If you were thinking of buying a MacBook, maybe consider waiting. Apple has some big plans in store for the near future that will make your shiny new MacBook obsolete.
Since 2007, Apple has had an all intel-based lineup of macs. This means that the processor inside was manufactured by Intel, and, up until 5 years ago, it has been great for Apple. However, in recent years, Intel’s processors have been very unsatisfying.
The 2018 MacBook pro-15-inch core I9 was supposed to be a workhorse of a laptop, but Intel produced processors that got too hot for Apple’s 15-inch MacBook to cool them properly. Therefore, the Macbooks were underpowered and very noisy due to the fans spinning at high speeds to cool the processor.
That brings us to 2020. This year, Apple announced that they will start the transition to their own processors, and, by 2022, all of their computers will have Apple processors nicknamed “Apple Silicon.” This switch was due in part to Intel failing to satisfy Apple’s requirements, as well as to Apple wanting to control the whole Mac creation process; if Apple is able to make the CPU themselves, they can save money.
Whether or not they will pass those saving on to the consumer is to be determined. This change is quite important because the new processors will be based on a different architecture. I speak in-depth about the better performance it will have and the smaller transistors present, but all you have to know is that the processor will work completely differently than Intel processors.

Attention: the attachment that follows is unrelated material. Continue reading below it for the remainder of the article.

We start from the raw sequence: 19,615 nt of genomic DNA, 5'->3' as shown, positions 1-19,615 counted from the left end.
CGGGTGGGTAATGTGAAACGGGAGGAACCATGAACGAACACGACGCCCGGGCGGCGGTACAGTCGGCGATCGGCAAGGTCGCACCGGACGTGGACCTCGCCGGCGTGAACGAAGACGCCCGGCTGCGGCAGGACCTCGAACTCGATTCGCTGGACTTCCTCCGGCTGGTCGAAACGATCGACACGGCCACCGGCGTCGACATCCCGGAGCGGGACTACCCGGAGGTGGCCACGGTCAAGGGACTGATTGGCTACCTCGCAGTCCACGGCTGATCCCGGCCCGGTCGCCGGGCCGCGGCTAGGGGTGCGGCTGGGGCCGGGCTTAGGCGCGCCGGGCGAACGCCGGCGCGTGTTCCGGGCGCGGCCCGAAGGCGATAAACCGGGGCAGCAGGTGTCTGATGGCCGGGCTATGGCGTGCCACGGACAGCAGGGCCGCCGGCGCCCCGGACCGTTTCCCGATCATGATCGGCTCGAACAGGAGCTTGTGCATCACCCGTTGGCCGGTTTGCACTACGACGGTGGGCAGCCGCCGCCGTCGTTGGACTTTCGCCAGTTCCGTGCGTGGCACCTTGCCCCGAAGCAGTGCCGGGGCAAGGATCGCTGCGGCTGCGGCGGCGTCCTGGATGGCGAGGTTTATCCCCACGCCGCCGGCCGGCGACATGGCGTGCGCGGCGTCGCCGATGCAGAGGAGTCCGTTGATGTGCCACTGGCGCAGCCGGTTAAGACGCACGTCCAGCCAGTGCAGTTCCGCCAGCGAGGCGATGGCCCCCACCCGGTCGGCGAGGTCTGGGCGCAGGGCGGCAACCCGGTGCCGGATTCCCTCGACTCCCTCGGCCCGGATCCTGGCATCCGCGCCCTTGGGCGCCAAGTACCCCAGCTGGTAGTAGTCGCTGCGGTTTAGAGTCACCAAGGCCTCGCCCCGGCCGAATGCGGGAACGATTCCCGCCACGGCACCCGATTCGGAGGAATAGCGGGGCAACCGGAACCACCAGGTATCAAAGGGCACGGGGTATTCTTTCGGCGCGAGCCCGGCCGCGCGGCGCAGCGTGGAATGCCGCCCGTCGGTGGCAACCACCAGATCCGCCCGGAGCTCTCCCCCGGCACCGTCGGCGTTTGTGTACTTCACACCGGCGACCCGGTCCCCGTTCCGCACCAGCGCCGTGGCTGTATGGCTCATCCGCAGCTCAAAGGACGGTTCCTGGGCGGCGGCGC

This means that the whole operating system, as well as every program, has to be translated from x86 (the language Intel’s processors use) to Apple Silicon’s “Arm-based language”.
Don’t be alarmed though, this does not mean that you will not be able to play games or download Microsoft word on the new MacBooks. Apple has implemented a translator called Rosetta 2 to translate apps that are made for x86 processors so as to make them compatible with Apple Silicon, which will make all apps work properly with the new Processors.
This translator has proven to be very good at what it does, as it can translate apps as you use them in real-time. This brings me back to my main point: When Apple will release these new computers with Apple Silicon, developers will slowly stop making and updating apps for x86-based macs. As time goes on, there will be less and less support for macs using Intel processors because the vast majority of people are going to be using Apple Silicon-based macs.
To summarize, if you want to buy a mac that will last a long time and that will be fully supported, just wait a few more months to get a mac with Apple Silicon.
By Alex Chneerov